So what can the fate of a coffee shop tell you about the state of the US economy and the evolution of work? A lot, in the end.
The other week, the bistro where my family and I have had brunch every Sunday since the pandemic began announced it would close its doors on weekends and move to a more limited schedule on weekdays. The reason was familiar: The owner couldn’t find the staff he needed to operate efficiently and to keep himself and his current staff from being reduced to dust due to the strenuous pace.
The news was heartbreaking, if not at all surprising. Employers across the country are grappling with a labor shortage so deep that an Alabama pizza restaurant has pledged to hire “literally anyone” just to keep the doors open, according to Business. Insider.
Business leaders have falsely blamed the crisis on generous pandemic unemployment benefits, arguing that they discourage re-entry into the labor market. Study after study has proven that this is not the case. Instead, more seismic forces are at work.
In April of this year, a staggering 4 million people quit their jobs, in a phenomenon that has been called “The Great Resignation,” Vox reported.
It’s not that people don’t want to work, but rather that after 16 life-changing months that have seen hundreds of thousands of our family, friends and neighbors die at the hands of a relentless and blind enemy. , there is just a real question of whether working 40 hours a week at a job with below-standard pay, low benefits, and poor work-home balance is really worth it.
More and more, the answer is a categorical ânoâ.
Hospitality and leisure workers, who work in restaurants, bars and hotels, and who have had to bear the brunt of the pandemic-induced rage for low wages and little dignity, are leading the way of this exodus. In April, the sector lost more than 740,000 people.
In the midst of the pandemic, workers in all sectors discovered something: When they weren’t tied to desks or jobs, there was time for something miraculous: family and community, the hobby they had put off learning, the time to retrain and look for a new and more fulfilling job.
True, not everyone had this luxury, working parents had to scramble to find daycare or balance the demands of remote work with being their children’s head teacher.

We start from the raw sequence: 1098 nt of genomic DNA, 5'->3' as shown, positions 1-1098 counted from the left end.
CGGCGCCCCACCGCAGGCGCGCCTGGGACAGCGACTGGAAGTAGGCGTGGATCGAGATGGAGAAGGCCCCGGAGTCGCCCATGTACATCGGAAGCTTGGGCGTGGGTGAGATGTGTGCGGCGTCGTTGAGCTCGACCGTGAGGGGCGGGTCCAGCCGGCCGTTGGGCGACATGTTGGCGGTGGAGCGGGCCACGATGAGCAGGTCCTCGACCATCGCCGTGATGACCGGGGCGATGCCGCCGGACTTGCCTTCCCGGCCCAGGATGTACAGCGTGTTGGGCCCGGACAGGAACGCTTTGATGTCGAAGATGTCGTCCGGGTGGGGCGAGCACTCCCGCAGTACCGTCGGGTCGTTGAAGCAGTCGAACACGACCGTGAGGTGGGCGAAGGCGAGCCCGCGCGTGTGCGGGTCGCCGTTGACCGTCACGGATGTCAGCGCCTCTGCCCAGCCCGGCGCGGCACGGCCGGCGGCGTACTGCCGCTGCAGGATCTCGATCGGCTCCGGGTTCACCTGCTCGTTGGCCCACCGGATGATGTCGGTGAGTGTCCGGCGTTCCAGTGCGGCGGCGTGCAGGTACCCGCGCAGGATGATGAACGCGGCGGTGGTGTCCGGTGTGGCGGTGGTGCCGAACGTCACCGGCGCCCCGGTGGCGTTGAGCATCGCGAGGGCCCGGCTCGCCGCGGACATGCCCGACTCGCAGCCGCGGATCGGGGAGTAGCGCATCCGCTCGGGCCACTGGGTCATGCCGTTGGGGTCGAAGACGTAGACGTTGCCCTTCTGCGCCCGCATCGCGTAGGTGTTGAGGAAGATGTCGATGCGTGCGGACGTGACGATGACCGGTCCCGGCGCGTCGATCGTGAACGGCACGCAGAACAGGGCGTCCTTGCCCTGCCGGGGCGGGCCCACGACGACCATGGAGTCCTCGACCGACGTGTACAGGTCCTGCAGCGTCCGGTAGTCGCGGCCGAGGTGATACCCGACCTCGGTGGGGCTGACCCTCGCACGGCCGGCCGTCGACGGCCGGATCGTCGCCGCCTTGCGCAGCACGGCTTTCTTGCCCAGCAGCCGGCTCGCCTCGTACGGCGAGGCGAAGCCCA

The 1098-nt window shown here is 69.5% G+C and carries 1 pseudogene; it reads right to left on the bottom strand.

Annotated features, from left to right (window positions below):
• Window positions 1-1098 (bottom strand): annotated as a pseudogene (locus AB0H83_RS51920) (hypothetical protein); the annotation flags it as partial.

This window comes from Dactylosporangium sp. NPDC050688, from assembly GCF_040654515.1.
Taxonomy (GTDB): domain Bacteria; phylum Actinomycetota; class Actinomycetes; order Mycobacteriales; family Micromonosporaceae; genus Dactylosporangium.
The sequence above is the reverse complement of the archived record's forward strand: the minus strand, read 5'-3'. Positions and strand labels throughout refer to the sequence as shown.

The change has been particularly difficult for the working poor. Frontline workers did not have the luxury to step back at all.
Even so, âWe have changed. The job has changed. The way we think about time and space has changed, âTsedal Neeley, professor at Harvard Business School, told NPR. Having been given time, space and flexibility thanks to the pandemic, workers now want and demand it, she told NPR.
And then something else happened, due to unprecedented direct payments from the federal government – up to $ 3,200 each – the number of Americans living in poverty began to decline, according to Vox, from 12.8% in 2018 to 8.5%. It’s based on projections made by researchers at Columbia University in March.
Separate research from the Urban Institute, also cited by Vox, predicted that poverty in 2021 would be around 7%, almost halving the rate in 2018.
The Biden White House Child Tax Credit program, monthly payments of up to $ 300 per child to American families, is also expected to lift millions of children out of poverty. Republicans oppose such largesse, claiming it perpetuates the welfare state.
It’s hard to deny the reality: when you give people money, they are less poor, happier, and more likely to put that money back into the economy. In fact, economists expect economic growth of around 7% this year and 4.9% in 2022, fueled by the stimulus and vaccines, Reuters reported.
The right political choices reduce poverty. And American workers, now accustomed to the flexibility of the post-pandemic economy and the steady flow of stimulus checks, are unlikely to want to turn back the clock.
But it can’t stop there. To help both employers and workers, Washington must step in and do several things.
One of them is finally making the richest Americans pay their fair share, who got even richer during the pandemic.
Earlier this week, new research by a coalition of Pennsylvania advocates showed that if a wealth tax proposed by Senator Elizabeth Warren had been in effect in 2020, “the country’s billionaires alone would have paid $ 114. billion dollars for this year – and would pay an estimated combined total of $ 1.4 trillion over 10 years.
That would pay off about half of the $ 3.5 trillion budget resolution backed by the Biden administration that would dramatically reshape the post-pandemic economy. Approving it would fund child care and a host of other programs that would get Americans back to work in a sustainable and healthy way.
We also need to stop linking health coverage and other benefits to employment. The United States is almost alone in linking health coverage and other key benefits to work.
The pandemic has proven that everything we know about work is wrong. And there is no hindsight now.
Award-winning political journalist John L. Micek is editor-in-chief of Pennsylvania Capital-Star in Harrisburg, Pennsylvania. Email him at [email protected] and follow him on Twitter @ByJohnLMicek.